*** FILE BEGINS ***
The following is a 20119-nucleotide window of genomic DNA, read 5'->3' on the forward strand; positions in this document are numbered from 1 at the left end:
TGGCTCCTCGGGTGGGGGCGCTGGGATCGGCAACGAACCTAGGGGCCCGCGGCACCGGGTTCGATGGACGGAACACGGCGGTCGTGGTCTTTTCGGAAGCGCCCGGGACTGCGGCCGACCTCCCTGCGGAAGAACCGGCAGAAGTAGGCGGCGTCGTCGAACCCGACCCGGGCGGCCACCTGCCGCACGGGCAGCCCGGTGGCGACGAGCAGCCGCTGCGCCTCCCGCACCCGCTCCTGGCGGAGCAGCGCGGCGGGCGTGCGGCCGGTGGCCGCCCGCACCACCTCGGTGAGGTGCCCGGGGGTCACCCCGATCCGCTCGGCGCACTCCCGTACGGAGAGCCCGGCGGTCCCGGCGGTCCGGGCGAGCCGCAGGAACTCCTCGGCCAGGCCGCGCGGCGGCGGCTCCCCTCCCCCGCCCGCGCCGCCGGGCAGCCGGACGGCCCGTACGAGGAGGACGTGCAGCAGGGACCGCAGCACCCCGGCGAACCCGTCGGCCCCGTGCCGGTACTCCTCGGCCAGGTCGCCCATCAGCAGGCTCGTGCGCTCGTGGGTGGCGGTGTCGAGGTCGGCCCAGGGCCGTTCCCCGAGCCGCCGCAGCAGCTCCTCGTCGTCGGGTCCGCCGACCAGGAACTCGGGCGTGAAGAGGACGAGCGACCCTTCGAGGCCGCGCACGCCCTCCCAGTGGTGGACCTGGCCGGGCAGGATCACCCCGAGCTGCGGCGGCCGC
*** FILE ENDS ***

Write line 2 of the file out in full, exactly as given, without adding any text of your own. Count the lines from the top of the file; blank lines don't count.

TGGCTCCTCGGGTGGGGGCGCTGGGATCGGCAACGAACCTAGGGGCCCGCGGCACCGGGTTCGATGGACGGAACACGGCGGTCGTGGTCTTTTCGGAAGCGCCCGGGACTGCGGCCGACCTCCCTGCGGAAGAACCGGCAGAAGTAGGCGGCGTCGTCGAACCCGACCCGGGCGGCCACCTGCCGCACGGGCAGCCCGGTGGCGACGAGCAGCCGCTGCGCCTCCCGCACCCGCTCCTGGCGGAGCAGCGCGGCGGGCGTGCGGCCGGTGGCCGCCCGCACCACCTCGGTGAGGTGCCCGGGGGTCACCCCGATCCGCTCGGCGCACTCCCGTACGGAGAGCCCGGCGGTCCCGGCGGTCCGGGCGAGCCGCAGGAACTCCTCGGCCAGGCCGCGCGGCGGCGGCTCCCCTCCCCCGCCCGCGCCGCCGGGCAGCCGGACGGCCCGTACGAGGAGGACGTGCAGCAGGGACCGCAGCACCCCGGCGAACCCGTCGGCCCCGTGCCGGTACTCCTCGGCCAGGTCGCCCATCAGCAGGCTCGTGCGCTCGTGGGTGGCGGTGTCGAGGTCGGCCCAGGGCCGTTCCCCGAGCCGCCGCAGCAGCTCCTCGTCGTCGGGTCCGCCGACCAGGAACTCGGGCGTGAAGAGGACGAGCGACCCTTCGAGGCCGCGCACGCCCTCCCAGTGGTGGACCTGGCCGGGCAGGATCACCCCGAGCTGCGGCGGCCGC